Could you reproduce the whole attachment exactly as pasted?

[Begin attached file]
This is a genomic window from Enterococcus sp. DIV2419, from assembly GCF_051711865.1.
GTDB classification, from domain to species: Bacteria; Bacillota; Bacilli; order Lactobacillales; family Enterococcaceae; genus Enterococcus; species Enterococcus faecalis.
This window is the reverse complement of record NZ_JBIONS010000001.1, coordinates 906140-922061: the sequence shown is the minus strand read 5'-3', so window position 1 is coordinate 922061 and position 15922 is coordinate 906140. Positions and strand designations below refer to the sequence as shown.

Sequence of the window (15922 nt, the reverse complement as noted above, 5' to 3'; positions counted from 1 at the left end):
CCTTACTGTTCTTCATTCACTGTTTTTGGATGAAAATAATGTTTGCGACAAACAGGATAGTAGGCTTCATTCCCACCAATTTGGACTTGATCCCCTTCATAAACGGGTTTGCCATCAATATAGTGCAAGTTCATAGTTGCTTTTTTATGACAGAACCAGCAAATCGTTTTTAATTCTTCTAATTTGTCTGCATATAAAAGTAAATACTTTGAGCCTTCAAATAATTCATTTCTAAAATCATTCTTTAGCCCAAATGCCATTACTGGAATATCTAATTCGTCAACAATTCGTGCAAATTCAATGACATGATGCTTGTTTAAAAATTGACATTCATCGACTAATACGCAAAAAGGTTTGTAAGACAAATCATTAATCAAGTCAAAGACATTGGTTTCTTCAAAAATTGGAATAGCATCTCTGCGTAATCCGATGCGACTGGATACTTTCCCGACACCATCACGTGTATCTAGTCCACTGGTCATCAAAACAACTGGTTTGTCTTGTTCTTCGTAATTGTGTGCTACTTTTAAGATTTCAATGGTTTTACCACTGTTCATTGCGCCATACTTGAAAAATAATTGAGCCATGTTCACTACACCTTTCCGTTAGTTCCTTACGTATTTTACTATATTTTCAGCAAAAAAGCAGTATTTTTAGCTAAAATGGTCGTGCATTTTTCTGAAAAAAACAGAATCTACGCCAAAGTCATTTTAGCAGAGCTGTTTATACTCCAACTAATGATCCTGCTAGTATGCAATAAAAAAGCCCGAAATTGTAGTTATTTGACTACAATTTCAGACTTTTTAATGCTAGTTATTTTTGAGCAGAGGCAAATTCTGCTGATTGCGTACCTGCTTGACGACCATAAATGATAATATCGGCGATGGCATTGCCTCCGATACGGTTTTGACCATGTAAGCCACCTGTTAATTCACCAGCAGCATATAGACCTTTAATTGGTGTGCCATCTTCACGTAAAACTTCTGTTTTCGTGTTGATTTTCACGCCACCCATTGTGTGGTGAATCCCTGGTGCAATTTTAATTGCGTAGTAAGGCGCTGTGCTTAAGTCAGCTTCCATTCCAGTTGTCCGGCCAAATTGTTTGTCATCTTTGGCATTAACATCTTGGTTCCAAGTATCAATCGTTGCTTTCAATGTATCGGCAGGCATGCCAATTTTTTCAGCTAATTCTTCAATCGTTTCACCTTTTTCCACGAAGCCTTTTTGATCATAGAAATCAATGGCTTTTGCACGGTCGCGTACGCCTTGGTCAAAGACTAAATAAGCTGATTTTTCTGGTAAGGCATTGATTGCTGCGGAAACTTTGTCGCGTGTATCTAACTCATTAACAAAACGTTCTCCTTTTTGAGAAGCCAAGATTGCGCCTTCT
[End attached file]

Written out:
This is a genomic window from Enterococcus sp. DIV2419, from assembly GCF_051711865.1.
GTDB classification, from domain to species: Bacteria; Bacillota; Bacilli; order Lactobacillales; family Enterococcaceae; genus Enterococcus; species Enterococcus faecalis.
This window is the reverse complement of record NZ_JBIONS010000001.1, coordinates 906140-922061: the sequence shown is the minus strand read 5'-3', so window position 1 is coordinate 922061 and position 15922 is coordinate 906140. Positions and strand designations below refer to the sequence as shown.

Sequence of the window (15922 nt, the reverse complement as noted above, 5' to 3'; positions counted from 1 at the left end):
CCTTACTGTTCTTCATTCACTGTTTTTGGATGAAAATAATGTTTGCGACAAACAGGATAGTAGGCTTCATTCCCACCAATTTGGACTTGATCCCCTTCATAAACGGGTTTGCCATCAATATAGTGCAAGTTCATAGTTGCTTTTTTATGACAGAACCAGCAAATCGTTTTTAATTCTTCTAATTTGTCTGCATATAAAAGTAAATACTTTGAGCCTTCAAATAATTCATTTCTAAAATCATTCTTTAGCCCAAATGCCATTACTGGAATATCTAATTCGTCAACAATTCGTGCAAATTCAATGACATGATGCTTGTTTAAAAATTGACATTCATCGACTAATACGCAAAAAGGTTTGTAAGACAAATCATTAATCAAGTCAAAGACATTGGTTTCTTCAAAAATTGGAATAGCATCTCTGCGTAATCCGATGCGACTGGATACTTTCCCGACACCATCACGTGTATCTAGTCCACTGGTCATCAAAACAACTGGTTTGTCTTGTTCTTCGTAATTGTGTGCTACTTTTAAGATTTCAATGGTTTTACCACTGTTCATTGCGCCATACTTGAAAAATAATTGAGCCATGTTCACTACACCTTTCCGTTAGTTCCTTACGTATTTTACTATATTTTCAGCAAAAAAGCAGTATTTTTAGCTAAAATGGTCGTGCATTTTTCTGAAAAAAACAGAATCTACGCCAAAGTCATTTTAGCAGAGCTGTTTATACTCCAACTAATGATCCTGCTAGTATGCAATAAAAAAGCCCGAAATTGTAGTTATTTGACTACAATTTCAGACTTTTTAATGCTAGTTATTTTTGAGCAGAGGCAAATTCTGCTGATTGCGTACCTGCTTGACGACCATAAATGATAATATCGGCGATGGCATTGCCTCCGATACGGTTTTGACCATGTAAGCCACCTGTTAATTCACCAGCAGCATATAGACCTTTAATTGGTGTGCCATCTTCACGTAAAACTTCTGTTTTCGTGTTGATTTTCACGCCACCCATTGTGTGGTGAATCCCTGGTGCAATTTTAATTGCGTAGTAAGGCGCTGTGCTTAAGTCAGCTTCCATTCCAGTTGTCCGGCCAAATTGTTTGTCATCTTTGGCATTAACATCTTGGTTCCAAGTATCAATCGTTGCTTTCAATGTATCGGCAGGCATGCCAATTTTTTCAGCTAATTCTTCAATCGTTTCACCTTTTTCCACGAAGCCTTTTTGATCATAGAAATCAATGGCTTTTGCACGGTCGCGTACGCCTTGGTCAAAGACTAAATAAGCTGATTTTTCTGGTAAGGCATTGATTGCTGCGGAAACTTTGTCGCGTGTATCTAACTCATTAACAAAACGTTCTCCTTTTTGAGAAGCCAAGATTGCGCCTTCT